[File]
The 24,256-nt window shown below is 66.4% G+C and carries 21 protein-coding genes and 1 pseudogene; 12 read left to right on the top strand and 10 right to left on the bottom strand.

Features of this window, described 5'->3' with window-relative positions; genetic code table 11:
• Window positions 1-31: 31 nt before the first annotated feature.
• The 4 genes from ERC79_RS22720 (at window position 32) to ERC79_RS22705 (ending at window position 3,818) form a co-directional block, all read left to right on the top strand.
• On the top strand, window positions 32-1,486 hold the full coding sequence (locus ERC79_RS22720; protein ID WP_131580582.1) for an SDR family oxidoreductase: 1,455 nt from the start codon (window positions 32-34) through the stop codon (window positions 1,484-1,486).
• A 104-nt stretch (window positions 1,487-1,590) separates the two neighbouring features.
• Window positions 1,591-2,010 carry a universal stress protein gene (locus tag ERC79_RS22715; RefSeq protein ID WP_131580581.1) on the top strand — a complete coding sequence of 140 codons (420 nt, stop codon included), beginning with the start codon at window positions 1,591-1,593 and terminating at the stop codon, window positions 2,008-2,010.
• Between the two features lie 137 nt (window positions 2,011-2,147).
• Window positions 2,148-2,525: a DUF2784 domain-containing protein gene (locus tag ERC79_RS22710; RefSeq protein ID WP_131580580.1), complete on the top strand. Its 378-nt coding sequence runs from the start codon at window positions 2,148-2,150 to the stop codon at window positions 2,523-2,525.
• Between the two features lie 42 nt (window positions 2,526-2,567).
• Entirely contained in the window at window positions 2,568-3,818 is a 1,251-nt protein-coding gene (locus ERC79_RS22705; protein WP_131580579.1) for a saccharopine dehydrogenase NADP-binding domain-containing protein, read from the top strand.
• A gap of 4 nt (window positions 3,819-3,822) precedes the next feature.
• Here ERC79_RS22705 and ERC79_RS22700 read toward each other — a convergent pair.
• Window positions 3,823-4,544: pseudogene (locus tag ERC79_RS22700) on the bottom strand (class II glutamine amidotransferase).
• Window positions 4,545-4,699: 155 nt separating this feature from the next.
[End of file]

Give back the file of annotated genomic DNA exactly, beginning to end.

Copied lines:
The 24,256-nt window shown below is 66.4% G+C and carries 21 protein-coding genes and 1 pseudogene; 12 read left to right on the top strand and 10 right to left on the bottom strand.

Features of this window, described 5'->3' with window-relative positions; genetic code table 11:
• Window positions 1-31: 31 nt before the first annotated feature.
• The 4 genes from ERC79_RS22720 (at window position 32) to ERC79_RS22705 (ending at window position 3,818) form a co-directional block, all read left to right on the top strand.
• On the top strand, window positions 32-1,486 hold the full coding sequence (locus ERC79_RS22720; protein ID WP_131580582.1) for an SDR family oxidoreductase: 1,455 nt from the start codon (window positions 32-34) through the stop codon (window positions 1,484-1,486).
• A 104-nt stretch (window positions 1,487-1,590) separates the two neighbouring features.
• Window positions 1,591-2,010 carry a universal stress protein gene (locus tag ERC79_RS22715; RefSeq protein ID WP_131580581.1) on the top strand — a complete coding sequence of 140 codons (420 nt, stop codon included), beginning with the start codon at window positions 1,591-1,593 and terminating at the stop codon, window positions 2,008-2,010.
• Between the two features lie 137 nt (window positions 2,011-2,147).
• Window positions 2,148-2,525: a DUF2784 domain-containing protein gene (locus tag ERC79_RS22710; RefSeq protein ID WP_131580580.1), complete on the top strand. Its 378-nt coding sequence runs from the start codon at window positions 2,148-2,150 to the stop codon at window positions 2,523-2,525.
• Between the two features lie 42 nt (window positions 2,526-2,567).
• Entirely contained in the window at window positions 2,568-3,818 is a 1,251-nt protein-coding gene (locus ERC79_RS22705; protein WP_131580579.1) for a saccharopine dehydrogenase NADP-binding domain-containing protein, read from the top strand.
• A gap of 4 nt (window positions 3,819-3,822) precedes the next feature.
• Here ERC79_RS22705 and ERC79_RS22700 read toward each other — a convergent pair.
• Window positions 3,823-4,544: pseudogene (locus tag ERC79_RS22700) on the bottom strand (class II glutamine amidotransferase).
• Window positions 4,545-4,699: 155 nt separating this feature from the next.